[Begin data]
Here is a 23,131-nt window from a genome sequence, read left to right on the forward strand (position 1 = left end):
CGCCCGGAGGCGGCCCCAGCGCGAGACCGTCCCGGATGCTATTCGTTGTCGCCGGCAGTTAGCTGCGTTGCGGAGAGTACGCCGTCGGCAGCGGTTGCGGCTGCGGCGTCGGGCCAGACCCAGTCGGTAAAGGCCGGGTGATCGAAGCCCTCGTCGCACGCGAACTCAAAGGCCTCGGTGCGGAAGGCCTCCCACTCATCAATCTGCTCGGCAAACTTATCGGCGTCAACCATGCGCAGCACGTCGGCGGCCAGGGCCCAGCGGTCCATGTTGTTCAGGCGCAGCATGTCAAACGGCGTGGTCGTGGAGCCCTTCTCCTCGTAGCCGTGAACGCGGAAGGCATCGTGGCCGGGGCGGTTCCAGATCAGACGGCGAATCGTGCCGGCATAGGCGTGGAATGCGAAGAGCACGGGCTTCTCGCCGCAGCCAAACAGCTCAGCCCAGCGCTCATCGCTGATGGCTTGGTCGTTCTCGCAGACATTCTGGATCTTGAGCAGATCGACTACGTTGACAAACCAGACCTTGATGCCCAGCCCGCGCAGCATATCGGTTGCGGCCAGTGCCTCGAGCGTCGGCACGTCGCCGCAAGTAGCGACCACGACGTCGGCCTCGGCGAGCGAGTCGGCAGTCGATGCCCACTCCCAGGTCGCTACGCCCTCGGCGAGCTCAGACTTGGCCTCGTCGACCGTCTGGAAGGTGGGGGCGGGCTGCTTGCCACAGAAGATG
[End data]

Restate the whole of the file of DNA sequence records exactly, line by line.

Here is a 23,131-nt window from a genome sequence, read left to right on the forward strand (position 1 = left end):
CGCCCGGAGGCGGCCCCAGCGCGAGACCGTCCCGGATGCTATTCGTTGTCGCCGGCAGTTAGCTGCGTTGCGGAGAGTACGCCGTCGGCAGCGGTTGCGGCTGCGGCGTCGGGCCAGACCCAGTCGGTAAAGGCCGGGTGATCGAAGCCCTCGTCGCACGCGAACTCAAAGGCCTCGGTGCGGAAGGCCTCCCACTCATCAATCTGCTCGGCAAACTTATCGGCGTCAACCATGCGCAGCACGTCGGCGGCCAGGGCCCAGCGGTCCATGTTGTTCAGGCGCAGCATGTCAAACGGCGTGGTCGTGGAGCCCTTCTCCTCGTAGCCGTGAACGCGGAAGGCATCGTGGCCGGGGCGGTTCCAGATCAGACGGCGAATCGTGCCGGCATAGGCGTGGAATGCGAAGAGCACGGGCTTCTCGCCGCAGCCAAACAGCTCAGCCCAGCGCTCATCGCTGATGGCTTGGTCGTTCTCGCAGACATTCTGGATCTTGAGCAGATCGACTACGTTGACAAACCAGACCTTGATGCCCAGCCCGCGCAGCATATCGGTTGCGGCCAGTGCCTCGAGCGTCGGCACGTCGCCGCAAGTAGCGACCACGACGTCGGCCTCGGCGAGCGAGTCGGCAGTCGATGCCCACTCCCAGGTCGCTACGCCCTCGGCGAGCTCAGACTTGGCCTCGTCGACCGTCTGGAAGGTGGGGGCGGGCTGCTTGCCACAGAAGATG